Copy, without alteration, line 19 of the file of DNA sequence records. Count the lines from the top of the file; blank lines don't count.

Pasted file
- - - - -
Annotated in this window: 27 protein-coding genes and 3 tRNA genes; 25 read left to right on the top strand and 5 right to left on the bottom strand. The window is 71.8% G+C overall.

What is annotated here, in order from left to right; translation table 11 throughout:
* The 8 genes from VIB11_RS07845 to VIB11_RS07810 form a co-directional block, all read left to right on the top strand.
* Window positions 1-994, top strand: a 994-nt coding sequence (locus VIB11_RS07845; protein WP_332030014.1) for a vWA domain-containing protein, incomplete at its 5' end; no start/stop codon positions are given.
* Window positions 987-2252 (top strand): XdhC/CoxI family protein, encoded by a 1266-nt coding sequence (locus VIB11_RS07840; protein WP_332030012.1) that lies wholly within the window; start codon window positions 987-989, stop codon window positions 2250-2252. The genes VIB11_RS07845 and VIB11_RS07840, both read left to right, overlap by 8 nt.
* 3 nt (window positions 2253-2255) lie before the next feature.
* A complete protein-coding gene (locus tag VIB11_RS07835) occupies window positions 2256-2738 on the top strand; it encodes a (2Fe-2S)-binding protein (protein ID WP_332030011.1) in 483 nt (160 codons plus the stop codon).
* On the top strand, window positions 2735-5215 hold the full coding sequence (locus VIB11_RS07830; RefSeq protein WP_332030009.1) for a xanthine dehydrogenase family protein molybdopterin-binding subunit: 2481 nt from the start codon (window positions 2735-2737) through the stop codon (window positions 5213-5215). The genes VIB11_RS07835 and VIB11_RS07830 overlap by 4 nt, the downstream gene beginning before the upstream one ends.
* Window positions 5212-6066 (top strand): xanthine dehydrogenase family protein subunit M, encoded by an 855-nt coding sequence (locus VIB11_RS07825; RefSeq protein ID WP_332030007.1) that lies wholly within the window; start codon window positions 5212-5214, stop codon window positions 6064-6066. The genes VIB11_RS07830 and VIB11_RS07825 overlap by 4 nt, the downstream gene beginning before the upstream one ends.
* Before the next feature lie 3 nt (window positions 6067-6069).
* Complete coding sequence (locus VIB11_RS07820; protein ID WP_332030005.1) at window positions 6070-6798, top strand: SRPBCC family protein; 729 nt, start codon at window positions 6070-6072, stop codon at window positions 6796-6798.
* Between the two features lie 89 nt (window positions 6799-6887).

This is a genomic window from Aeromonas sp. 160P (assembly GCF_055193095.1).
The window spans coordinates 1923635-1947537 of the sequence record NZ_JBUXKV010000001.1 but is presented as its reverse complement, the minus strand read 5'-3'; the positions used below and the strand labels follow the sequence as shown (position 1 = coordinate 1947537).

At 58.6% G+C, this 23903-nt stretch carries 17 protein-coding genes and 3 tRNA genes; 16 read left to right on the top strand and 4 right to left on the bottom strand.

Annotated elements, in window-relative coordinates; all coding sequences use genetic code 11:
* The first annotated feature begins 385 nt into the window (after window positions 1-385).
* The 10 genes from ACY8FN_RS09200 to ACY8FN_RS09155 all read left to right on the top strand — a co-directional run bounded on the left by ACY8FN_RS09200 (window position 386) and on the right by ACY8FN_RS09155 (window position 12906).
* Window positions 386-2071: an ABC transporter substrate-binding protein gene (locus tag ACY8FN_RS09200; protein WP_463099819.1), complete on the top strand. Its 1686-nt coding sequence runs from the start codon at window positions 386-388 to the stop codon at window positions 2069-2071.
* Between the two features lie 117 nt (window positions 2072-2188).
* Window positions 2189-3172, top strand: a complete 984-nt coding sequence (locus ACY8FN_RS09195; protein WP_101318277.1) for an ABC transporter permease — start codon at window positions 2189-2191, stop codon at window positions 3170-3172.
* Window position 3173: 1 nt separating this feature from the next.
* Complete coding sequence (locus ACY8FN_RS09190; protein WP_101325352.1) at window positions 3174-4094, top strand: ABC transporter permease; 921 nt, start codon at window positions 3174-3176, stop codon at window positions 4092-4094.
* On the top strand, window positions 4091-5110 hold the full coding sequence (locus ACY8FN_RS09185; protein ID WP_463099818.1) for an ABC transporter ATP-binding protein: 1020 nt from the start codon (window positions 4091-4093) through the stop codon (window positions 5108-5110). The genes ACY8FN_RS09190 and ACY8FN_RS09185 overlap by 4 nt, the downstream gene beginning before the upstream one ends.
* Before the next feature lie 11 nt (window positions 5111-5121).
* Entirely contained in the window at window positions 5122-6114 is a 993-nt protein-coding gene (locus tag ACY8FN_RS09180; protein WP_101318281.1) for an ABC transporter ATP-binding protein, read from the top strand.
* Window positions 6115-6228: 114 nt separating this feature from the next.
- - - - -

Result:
* Window positions 386-2071: an ABC transporter substrate-binding protein gene (locus tag ACY8FN_RS09200; protein WP_463099819.1), complete on the top strand. Its 1686-nt coding sequence runs from the start codon at window positions 386-388 to the stop codon at window positions 2069-2071.